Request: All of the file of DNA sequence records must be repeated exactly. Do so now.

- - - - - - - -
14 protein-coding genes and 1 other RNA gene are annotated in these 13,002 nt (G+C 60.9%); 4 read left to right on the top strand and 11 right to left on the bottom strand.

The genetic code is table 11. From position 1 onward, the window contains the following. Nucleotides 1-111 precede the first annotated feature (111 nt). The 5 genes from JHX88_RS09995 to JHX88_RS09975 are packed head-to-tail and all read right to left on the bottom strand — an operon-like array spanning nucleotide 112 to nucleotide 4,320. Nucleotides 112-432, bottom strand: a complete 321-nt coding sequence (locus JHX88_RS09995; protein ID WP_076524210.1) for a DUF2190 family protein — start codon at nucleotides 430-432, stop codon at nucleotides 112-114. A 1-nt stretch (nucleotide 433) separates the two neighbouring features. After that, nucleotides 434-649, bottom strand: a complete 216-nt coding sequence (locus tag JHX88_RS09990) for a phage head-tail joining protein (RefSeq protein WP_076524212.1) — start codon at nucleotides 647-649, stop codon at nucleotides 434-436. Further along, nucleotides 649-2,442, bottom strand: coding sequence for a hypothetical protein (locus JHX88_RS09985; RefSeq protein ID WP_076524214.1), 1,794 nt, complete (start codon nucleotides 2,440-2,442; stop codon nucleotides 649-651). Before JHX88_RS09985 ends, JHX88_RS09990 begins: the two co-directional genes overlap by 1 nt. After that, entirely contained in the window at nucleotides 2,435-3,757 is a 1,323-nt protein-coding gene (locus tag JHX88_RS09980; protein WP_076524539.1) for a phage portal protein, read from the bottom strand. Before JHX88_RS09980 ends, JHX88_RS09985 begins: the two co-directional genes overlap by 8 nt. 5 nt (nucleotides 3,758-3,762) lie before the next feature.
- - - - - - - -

14 protein-coding genes and 1 other RNA gene are annotated in these 13,002 nt (G+C 60.9%); 4 read left to right on the top strand and 11 right to left on the bottom strand.

The genetic code is table 11. From position 1 onward, the window contains the following. Nucleotides 1-111 precede the first annotated feature (111 nt). The 5 genes from JHX88_RS09995 to JHX88_RS09975 are packed head-to-tail and all read right to left on the bottom strand — an operon-like array spanning nucleotide 112 to nucleotide 4,320. Nucleotides 112-432, bottom strand: a complete 321-nt coding sequence (locus JHX88_RS09995; protein ID WP_076524210.1) for a DUF2190 family protein — start codon at nucleotides 430-432, stop codon at nucleotides 112-114. A 1-nt stretch (nucleotide 433) separates the two neighbouring features. After that, nucleotides 434-649, bottom strand: a complete 216-nt coding sequence (locus tag JHX88_RS09990) for a phage head-tail joining protein (RefSeq protein WP_076524212.1) — start codon at nucleotides 647-649, stop codon at nucleotides 434-436. Further along, nucleotides 649-2,442, bottom strand: coding sequence for a hypothetical protein (locus JHX88_RS09985; RefSeq protein ID WP_076524214.1), 1,794 nt, complete (start codon nucleotides 2,440-2,442; stop codon nucleotides 649-651). Before JHX88_RS09985 ends, JHX88_RS09990 begins: the two co-directional genes overlap by 1 nt. After that, entirely contained in the window at nucleotides 2,435-3,757 is a 1,323-nt protein-coding gene (locus tag JHX88_RS09980; protein WP_076524539.1) for a phage portal protein, read from the bottom strand. Before JHX88_RS09980 ends, JHX88_RS09985 begins: the two co-directional genes overlap by 8 nt. 5 nt (nucleotides 3,758-3,762) lie before the next feature.